UAVs have been prominent in the regional news lately after Georgia purchased about 40 Hermes-450 systems made by Israel’s Elbit Systems and several of them were reported shot down over Abkhazia since last spring. UAVs are relatively inexpensive systems capable of supplying round-the-clock battlefield reconnaissance while evading many of the traditional air defense systems.
Per video and photography from the Azerbaijani parade, the systems shown were not Elbit’s but ADS’ short-range Orbiter and midrange Aerostar UAVs.
According to www.IsraeliWeapons.com, Orbiter is a very light system that military personnel could transport in backpacks and assemble for launch within 10 minutes.
Operated remotely, it has a range of 15 kilometers, providing real-time intelligence to brigade or smaller-sized units.
First introduced in 2000, Aerostar is believed to be superior to the older Hermes-450. Aerostar, similar in appearance to popular Cessna aircraft, has an operational range of 200 kilometers, which can potentially put Armenia’s entire territory under surveillance.
Both the SS-21 and the other newly acquired missile systems and the UAVs provide a greater challenge than earlier systems did to the mostly ground-based Armenian air defenses. They may thus help tip the existing military balance and undermining the 14-year-old cease-fire.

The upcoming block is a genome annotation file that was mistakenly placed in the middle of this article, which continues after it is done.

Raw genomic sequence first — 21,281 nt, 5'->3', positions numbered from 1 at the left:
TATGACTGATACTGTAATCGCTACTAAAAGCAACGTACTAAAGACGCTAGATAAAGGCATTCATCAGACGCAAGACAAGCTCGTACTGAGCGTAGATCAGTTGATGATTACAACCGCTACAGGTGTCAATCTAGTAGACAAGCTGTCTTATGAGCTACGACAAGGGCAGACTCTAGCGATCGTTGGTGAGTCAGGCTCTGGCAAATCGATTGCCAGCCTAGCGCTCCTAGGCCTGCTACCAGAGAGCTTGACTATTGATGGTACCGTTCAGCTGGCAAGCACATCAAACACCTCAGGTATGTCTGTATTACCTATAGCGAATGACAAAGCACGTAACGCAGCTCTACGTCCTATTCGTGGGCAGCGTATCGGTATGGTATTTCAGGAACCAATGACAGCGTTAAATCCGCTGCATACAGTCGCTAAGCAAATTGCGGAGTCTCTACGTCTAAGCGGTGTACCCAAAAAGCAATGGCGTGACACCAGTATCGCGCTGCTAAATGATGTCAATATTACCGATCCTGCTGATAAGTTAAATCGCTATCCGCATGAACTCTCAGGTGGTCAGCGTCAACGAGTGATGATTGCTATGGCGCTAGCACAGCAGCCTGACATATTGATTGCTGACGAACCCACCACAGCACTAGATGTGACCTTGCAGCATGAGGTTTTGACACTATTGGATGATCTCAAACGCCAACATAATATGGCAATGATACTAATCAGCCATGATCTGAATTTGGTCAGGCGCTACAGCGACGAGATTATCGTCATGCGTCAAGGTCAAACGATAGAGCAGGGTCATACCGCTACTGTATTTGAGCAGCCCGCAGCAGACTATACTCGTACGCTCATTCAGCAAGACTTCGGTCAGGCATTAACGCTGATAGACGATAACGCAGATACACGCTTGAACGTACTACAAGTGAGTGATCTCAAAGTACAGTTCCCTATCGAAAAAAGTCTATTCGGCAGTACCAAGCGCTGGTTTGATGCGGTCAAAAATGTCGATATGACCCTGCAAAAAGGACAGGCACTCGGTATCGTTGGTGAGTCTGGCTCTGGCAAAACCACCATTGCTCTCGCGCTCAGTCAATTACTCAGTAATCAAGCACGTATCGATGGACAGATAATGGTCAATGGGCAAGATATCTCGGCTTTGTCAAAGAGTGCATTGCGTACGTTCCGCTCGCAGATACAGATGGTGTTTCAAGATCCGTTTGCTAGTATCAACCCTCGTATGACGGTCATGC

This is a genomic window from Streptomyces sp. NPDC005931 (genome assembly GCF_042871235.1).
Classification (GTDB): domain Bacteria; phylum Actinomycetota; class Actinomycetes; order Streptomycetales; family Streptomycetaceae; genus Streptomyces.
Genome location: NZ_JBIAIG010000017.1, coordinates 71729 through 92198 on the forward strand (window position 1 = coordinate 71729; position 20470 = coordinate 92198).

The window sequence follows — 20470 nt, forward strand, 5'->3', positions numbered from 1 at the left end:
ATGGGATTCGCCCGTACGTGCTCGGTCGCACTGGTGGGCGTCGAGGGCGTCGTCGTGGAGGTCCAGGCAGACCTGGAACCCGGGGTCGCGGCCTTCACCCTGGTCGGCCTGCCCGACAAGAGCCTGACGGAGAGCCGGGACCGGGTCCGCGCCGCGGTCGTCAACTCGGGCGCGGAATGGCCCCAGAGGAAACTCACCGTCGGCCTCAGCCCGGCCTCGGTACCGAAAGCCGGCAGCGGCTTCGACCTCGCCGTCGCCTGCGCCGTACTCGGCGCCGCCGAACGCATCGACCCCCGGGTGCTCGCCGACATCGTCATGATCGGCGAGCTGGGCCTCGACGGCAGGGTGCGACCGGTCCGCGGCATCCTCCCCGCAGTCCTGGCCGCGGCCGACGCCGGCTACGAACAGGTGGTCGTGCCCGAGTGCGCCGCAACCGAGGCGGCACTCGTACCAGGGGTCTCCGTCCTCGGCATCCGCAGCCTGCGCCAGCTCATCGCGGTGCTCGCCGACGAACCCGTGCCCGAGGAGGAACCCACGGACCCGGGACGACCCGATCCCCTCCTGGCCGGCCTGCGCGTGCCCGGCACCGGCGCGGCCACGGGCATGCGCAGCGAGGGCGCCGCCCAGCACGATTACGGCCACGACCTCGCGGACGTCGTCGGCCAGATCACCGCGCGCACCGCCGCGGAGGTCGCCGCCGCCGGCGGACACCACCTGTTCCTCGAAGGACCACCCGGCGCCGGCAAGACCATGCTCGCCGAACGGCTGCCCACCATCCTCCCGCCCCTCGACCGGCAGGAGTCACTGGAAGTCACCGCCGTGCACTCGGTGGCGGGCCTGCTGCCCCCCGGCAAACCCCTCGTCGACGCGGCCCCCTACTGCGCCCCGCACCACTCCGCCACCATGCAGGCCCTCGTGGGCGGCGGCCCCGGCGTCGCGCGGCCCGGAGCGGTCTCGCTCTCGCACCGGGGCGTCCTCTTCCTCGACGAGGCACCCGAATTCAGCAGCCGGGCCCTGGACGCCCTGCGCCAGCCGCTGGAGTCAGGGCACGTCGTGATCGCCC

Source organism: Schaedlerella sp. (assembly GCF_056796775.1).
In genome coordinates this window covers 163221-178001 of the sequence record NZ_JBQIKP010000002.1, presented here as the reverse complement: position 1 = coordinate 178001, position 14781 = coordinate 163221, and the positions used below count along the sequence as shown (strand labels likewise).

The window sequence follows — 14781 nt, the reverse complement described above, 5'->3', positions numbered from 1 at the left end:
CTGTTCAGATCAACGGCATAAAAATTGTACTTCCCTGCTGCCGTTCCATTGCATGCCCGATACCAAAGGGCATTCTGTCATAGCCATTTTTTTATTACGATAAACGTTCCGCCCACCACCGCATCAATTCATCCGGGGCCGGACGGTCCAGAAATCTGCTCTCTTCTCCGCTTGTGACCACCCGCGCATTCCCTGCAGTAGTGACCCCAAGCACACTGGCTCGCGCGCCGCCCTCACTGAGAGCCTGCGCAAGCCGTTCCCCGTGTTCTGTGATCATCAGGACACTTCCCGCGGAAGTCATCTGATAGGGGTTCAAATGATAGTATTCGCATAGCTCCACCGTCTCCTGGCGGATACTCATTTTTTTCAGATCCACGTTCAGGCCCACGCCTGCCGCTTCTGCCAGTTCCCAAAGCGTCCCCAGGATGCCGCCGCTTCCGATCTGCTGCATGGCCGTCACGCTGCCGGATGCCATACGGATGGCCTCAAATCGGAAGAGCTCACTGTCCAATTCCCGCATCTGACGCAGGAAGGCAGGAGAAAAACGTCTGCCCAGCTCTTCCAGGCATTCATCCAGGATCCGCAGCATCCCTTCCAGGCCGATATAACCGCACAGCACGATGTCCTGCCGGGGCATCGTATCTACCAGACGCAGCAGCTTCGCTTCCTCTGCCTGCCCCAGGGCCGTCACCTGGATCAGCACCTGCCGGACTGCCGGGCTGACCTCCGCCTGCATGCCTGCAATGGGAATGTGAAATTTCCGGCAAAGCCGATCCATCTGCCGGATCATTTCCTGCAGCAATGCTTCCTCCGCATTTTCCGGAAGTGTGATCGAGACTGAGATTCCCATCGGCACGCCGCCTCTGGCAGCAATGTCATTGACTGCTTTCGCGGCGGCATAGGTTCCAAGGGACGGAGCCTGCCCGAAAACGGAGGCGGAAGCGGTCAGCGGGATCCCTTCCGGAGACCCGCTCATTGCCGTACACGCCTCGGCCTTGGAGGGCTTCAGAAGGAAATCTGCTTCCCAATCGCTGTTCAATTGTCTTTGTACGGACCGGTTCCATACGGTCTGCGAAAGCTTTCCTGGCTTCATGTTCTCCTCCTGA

Lukewarm international reaction
There has been no public Armenian or international reaction to systems shown in the militaristic display. Of major news outlets, only the Reuters news agency carried a report, pointing, as usual, to a potential disruption of 700,000 barrels a day in oil supplies should fighting resume.
Armenian Defense Ministry spokesperson Col. Seyran Shahsuvaryan was not impressed, telling PanArmenian.net on June 28 that his agency viewed the parade as a “festivity” organized for the local population and foreign guests.
Since 1998 Azerbaijan has marked June 26 as a day of its army because on that day in 1918, the Ottoman Turkish army divisions advancing into the Caucasus and led by Nuri Pasha (younger brother of Enver Pasha, the Ottoman war minister) were renamed “Azerbaijani national army.”
In all, according to the Azerbaijani Defense Ministry, the parade involved 25 combat aircraft (including several MiG-29s acquired in Ukraine), 19 helicopters, 31 navy vessels, and 210 units of ground equipment, including tanks, infantry fighting vehicles, self-propelled and towed artillery, and air defense systems. Various special forces and cadets of ground, air, and naval military academies were among about 4,500 personnel taking part.
Writing for Novosti-Azerbaijan on June 27, Azerbaijani journalist and Karabakh war veteran Kamal Ali could not hide his excitement.
“Even a quick look at the military equipment shown in the June 26 parade assures one of the offensive nature of Azerbaijan’s war machine,” he wrote. “Nearly all of this equipment was created for an effective attacks and annihilation of a defending opponent.”
Certainly, the parade last week did send a message to Armenia and cannot be treated solely as a “festivity.”
Equipment shown and the manner of its acquisition should have real military and political repercussions both for Armenian armed forces and foreign policy.